Proteas take a lesson from England T20 series to Sri Lanka World Cup

2012-09-14 00:00

CAPE TOWN — Perhaps you could argue that the pressure has lifted just a tad on South Africa for the ICC World Twenty20, which starts on Tuesday.

They travel to Sri Lanka in second place on the world rankings, slightly behind defending champions England, who beat them comprehensively at Edgbaston on Wednesday night to split the series 1-1 and sneak back to top of the pile.

It was another greatly reduced contest and something of a circus: how can you take nine- or 11-over games seriously?

So South Africa will hardly be rattled or depressed by what transpired in Birmingham, despite the best efforts of several of the English television commentators to make it sound as though the host nation were “happy and glorious” once again.

It took little of the gloss off a wonderful summer on those shores for the Proteas, who achieved far and away the main goal of winning the Test series and were not eclipsed in either of the limited-overs portions when they might have been expected to surrender some intensity.

That said, the tourists — probably with one foot on the plane to Colombo after their lengthy British exertions — could not argue to the contrary that they were rather clobbered in the final outing.

They were outwitted, outskilled and played second fiddle in the power-hitting department to a young and promising England side who ought to be tough nuts to crack even in more neutral Sri Lanka, despite the absence of Kevin Pietersen.

Bookies have apparently installed the Proteas as third favourites for the global bash, behind India and Sri Lanka respectively. It is arguably not the worst position to be in for a South African side that so often enters these major one-day tournaments intensely touted, despite a known track record for disintegration when push comes to shove.

AB de Villiers’s side were always going to struggle to get over the line at Edgbaston after an over from hell for poor Wayne Parnell, which cost 32 runs in the wind-up phase of England’s innings — the second most expensive over recorded at T20 international level.

Curiously, he had earlier bowled a fine, fiery first over, every ball well above 140 km/h, which only cost him five runs and included a wicket.

And on a pitch increasingly receptive to pace being taken off the ball rather than cranked up, he did attempt to mix it up more in his ill-fated return. But there was also no excuse for two front-foot no-balls, the subsequent free hits only adding to his haemorrhaging.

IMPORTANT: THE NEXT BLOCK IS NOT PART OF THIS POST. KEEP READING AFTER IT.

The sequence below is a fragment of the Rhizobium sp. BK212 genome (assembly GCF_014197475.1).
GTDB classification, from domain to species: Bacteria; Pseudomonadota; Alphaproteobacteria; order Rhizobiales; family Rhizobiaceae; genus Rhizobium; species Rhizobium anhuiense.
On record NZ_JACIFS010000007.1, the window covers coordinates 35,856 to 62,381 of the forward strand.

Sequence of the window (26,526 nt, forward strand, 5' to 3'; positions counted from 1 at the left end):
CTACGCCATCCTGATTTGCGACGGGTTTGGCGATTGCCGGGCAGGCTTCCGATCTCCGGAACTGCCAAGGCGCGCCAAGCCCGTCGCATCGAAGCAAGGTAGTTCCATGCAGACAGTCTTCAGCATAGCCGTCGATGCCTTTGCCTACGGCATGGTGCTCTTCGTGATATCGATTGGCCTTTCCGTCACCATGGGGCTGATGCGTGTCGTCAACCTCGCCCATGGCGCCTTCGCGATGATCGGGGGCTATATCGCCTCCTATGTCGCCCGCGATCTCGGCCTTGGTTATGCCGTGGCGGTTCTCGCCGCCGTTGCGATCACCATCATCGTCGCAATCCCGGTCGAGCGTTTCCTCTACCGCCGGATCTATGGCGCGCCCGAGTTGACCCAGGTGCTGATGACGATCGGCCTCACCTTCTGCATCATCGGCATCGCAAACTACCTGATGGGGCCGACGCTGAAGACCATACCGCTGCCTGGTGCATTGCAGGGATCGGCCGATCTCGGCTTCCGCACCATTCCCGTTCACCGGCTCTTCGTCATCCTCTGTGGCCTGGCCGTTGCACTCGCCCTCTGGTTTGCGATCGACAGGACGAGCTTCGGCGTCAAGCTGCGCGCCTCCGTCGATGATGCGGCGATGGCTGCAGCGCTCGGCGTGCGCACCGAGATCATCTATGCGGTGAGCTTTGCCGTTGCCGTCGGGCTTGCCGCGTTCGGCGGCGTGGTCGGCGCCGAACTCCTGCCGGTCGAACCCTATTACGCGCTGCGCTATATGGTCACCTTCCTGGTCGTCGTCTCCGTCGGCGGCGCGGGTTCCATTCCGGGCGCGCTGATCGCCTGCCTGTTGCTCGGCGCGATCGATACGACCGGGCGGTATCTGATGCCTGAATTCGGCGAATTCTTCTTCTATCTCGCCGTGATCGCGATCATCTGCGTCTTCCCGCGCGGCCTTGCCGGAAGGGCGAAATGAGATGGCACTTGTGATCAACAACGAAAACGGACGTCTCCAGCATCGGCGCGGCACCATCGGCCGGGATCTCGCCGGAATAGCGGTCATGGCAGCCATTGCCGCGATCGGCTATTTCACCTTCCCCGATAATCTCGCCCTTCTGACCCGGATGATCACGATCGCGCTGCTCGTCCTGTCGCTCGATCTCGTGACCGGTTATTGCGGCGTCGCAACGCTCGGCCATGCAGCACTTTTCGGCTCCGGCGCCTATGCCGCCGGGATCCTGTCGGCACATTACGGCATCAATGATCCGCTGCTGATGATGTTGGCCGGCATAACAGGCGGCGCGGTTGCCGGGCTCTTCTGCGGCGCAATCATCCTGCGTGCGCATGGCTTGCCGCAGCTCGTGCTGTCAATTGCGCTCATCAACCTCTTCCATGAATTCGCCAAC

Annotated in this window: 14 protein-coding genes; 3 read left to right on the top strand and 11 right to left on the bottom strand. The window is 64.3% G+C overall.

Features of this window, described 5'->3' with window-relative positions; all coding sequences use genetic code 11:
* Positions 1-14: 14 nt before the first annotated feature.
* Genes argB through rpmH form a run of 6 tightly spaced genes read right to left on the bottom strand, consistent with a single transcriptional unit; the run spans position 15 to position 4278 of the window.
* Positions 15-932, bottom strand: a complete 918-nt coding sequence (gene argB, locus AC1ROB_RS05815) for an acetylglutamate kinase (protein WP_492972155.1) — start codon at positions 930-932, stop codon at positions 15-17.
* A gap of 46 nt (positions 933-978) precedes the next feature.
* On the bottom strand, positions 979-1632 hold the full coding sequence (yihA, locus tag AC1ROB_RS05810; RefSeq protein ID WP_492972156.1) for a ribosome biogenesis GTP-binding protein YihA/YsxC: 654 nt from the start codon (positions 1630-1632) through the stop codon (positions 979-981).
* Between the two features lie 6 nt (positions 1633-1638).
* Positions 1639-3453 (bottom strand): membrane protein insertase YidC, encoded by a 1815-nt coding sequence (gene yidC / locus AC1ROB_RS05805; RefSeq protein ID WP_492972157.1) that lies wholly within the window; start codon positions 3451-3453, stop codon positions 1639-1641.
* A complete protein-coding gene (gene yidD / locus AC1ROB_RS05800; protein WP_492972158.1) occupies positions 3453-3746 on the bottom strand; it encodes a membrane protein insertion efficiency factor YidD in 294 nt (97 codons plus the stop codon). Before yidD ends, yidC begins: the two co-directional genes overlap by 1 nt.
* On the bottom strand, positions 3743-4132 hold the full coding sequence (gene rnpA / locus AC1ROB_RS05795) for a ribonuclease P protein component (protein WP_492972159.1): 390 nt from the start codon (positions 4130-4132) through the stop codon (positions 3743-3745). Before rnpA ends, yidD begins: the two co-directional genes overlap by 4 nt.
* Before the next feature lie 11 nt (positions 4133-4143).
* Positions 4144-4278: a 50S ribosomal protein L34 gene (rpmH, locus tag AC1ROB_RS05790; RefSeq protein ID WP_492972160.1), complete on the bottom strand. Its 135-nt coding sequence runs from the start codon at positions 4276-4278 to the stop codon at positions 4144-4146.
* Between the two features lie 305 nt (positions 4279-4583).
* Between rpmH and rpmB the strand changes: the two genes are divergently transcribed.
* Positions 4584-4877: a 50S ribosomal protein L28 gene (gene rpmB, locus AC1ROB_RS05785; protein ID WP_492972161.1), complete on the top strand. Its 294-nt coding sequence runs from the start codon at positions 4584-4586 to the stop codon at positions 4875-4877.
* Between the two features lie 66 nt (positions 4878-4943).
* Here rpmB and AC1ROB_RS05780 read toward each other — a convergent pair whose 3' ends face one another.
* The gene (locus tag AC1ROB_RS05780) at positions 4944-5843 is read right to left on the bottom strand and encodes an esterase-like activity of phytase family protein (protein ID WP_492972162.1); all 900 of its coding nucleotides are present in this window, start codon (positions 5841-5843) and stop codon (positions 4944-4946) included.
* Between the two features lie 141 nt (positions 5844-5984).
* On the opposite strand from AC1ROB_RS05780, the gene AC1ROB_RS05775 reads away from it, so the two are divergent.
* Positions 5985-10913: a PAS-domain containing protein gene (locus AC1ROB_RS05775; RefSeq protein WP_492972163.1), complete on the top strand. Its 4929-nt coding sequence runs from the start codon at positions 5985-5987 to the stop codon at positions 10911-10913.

De Villiers was man enough afterwards to confess that he erred — badly, actually — by not resorting, after the success of specialists Johan Botha and Robin Peterson again, to the part-time spin options provided by Faf du Plessis or Justin Ontong.

But things happen mercilessly quickly in reduced T20 affairs, and the rookie leader will at least be able to point to the priceless educational value of his tactical discomfort on the night.

A bit more of a concern, it seemed, was the inability of many South African batsmen to be able to “go long” in the taxing chase. England struck six sixes in their knock to the Proteas’ two. They also outdid their rivals for cheeky innovation at times.

The game was useful, nevertheless, in getting South Africa to rethink how they balance orthodoxy with rank slogging, and which type of batsmen to employ in which slots.

With a bit of luck, far fewer games in the Sri Lankan tournament will be slashed in overs to farcical proportions, meaning that somebody like Jacques Kallis is far less likely to suffer the relative ignominy of coming in around number seven and with a rate of, say, 16 or 18 required with two or three overs left.

More of a problem was burly Richard Levi’s rather hapless failure in this mini-series at the top of the order.

The supposed master-blaster from the Cape Cobras registered nine runs off 12 balls for three mostly inglorious, ugly dismissals; on Wednesday he was castled heaving across the line at Tim Bresnan.

Getting his confidence and some elements of his technique back into a more suitable groove will be a key task over the next few days on the spice island.

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